JERUSALEM, Israel – Makeshift shelters can be seen throughout Israel as Jews around the world began the weeklong Sukkot festival Monday night.
Sukkot comes from the Hebrew word “Sukkah” – the name given to the temporary dwellings Jews erect outside their homes during the holiday. It’s there that families gather for meals, meet with friends, and sometimes even sleep.
The flimsy dwelling is meant to remind the Jewish people of how God provided for their forefathers as they wandered in the wilderness for 40 years after escaping captivity in Egypt.
Sukkot is the third of the three pilgrimage festivals after Passover and Shavuot, when Jews throughout Israel were commanded to go up to Jerusalem. It is also a celebration of the bountiful fall harvest.
Families decorate the sukka with replicas of fruits and vegetables, strings of lights, and an endless selection of bangles, beads and children's artwork. Palm fronds cover the roof, allowing the sky to peep through.
The International Christian Embassy Jerusalem (ICEJ) kicked off its 42nd annual Sukkot celebration Monday. Sukkot – also referred to as the Feast of Tabernacles – is a time when many Christians express their support for Israel and friendship with the Jewish people.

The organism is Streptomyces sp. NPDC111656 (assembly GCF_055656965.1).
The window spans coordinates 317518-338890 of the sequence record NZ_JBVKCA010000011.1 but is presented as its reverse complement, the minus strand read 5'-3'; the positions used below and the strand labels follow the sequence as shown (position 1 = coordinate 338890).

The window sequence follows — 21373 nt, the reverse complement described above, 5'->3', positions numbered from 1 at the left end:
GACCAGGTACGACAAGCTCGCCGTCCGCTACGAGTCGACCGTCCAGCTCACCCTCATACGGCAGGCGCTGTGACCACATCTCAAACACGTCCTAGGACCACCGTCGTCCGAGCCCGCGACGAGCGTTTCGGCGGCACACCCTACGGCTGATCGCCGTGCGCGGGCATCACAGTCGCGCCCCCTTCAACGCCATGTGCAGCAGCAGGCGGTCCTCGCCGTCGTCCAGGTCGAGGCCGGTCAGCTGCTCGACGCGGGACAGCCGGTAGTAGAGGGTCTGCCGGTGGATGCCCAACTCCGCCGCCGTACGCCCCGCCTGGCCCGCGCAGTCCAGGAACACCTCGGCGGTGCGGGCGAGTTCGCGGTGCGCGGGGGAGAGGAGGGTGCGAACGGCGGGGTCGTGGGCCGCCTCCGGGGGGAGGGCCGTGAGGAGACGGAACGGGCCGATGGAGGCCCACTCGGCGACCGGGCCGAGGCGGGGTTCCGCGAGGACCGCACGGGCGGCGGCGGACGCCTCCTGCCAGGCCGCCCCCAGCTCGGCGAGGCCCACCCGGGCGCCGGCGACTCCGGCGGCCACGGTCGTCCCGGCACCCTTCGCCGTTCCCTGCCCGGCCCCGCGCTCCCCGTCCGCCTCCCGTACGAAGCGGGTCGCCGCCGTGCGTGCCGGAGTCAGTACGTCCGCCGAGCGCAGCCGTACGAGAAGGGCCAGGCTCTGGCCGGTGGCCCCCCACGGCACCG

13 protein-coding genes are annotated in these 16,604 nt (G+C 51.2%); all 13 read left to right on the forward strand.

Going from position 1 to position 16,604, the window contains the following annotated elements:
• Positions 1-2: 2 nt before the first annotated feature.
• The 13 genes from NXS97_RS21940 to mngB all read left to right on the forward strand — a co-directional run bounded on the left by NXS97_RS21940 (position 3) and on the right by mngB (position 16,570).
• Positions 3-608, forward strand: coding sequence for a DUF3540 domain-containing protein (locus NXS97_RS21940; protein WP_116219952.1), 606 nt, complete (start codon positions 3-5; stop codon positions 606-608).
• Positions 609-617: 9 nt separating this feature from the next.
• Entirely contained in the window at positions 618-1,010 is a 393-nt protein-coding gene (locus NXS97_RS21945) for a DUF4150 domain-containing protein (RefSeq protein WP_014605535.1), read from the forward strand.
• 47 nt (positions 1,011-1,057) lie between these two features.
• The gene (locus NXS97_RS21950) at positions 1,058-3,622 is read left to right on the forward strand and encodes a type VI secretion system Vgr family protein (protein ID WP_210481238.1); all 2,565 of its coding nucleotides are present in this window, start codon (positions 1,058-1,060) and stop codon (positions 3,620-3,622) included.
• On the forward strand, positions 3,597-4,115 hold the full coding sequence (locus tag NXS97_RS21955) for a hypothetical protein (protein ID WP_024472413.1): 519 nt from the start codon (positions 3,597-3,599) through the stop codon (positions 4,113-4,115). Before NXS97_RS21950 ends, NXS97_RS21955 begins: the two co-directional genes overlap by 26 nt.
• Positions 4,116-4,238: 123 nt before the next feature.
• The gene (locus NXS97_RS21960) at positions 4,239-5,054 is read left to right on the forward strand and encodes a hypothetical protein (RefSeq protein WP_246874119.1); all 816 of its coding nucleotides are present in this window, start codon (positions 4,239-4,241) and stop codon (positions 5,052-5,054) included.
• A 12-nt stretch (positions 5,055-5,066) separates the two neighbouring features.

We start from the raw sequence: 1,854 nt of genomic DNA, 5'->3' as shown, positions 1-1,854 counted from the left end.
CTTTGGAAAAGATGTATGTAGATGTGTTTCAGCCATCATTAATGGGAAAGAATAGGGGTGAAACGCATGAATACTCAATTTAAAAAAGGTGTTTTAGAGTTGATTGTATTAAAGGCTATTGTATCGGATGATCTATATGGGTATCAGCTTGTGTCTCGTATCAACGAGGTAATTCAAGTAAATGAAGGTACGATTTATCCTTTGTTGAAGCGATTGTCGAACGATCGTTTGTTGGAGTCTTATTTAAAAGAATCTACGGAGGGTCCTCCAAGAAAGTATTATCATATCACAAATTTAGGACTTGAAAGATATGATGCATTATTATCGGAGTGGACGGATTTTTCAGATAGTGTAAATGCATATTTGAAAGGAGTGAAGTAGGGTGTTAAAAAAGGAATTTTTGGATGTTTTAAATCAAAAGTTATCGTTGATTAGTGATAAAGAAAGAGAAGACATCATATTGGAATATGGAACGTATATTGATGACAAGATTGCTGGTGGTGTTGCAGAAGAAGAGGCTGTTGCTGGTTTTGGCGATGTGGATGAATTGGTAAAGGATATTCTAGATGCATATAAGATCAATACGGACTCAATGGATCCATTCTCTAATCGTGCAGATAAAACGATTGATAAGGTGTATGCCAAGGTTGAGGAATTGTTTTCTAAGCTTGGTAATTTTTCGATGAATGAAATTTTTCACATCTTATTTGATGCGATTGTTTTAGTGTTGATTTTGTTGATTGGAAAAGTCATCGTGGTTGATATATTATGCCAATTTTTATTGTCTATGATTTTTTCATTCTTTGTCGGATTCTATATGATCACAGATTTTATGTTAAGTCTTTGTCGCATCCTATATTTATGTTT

“Your passion for Israel is an uncompromising statement of support for the Jewish State, for its people, and for our destiny,” Prime Minister Naftali Bennett said in a recorded video message at ICEJ’s opening ceremony.
“This is what friendship really means — a true partnership between Israel and the many, many thousands of Christian supporters of Israel. And the International Christian Embassy in Jerusalem plays a major role in maintaining this support,” Bennett added.
Typically, thousands of Christians flock to Jerusalem for the annual ICEJ Feast of Tabernacles celebration. But this year, it is being held online due to COVID-19.
While the pandemic may limit Sukkot gatherings, it isn’t stopping Jews and Christians alike from celebrating this joyous biblical holiday.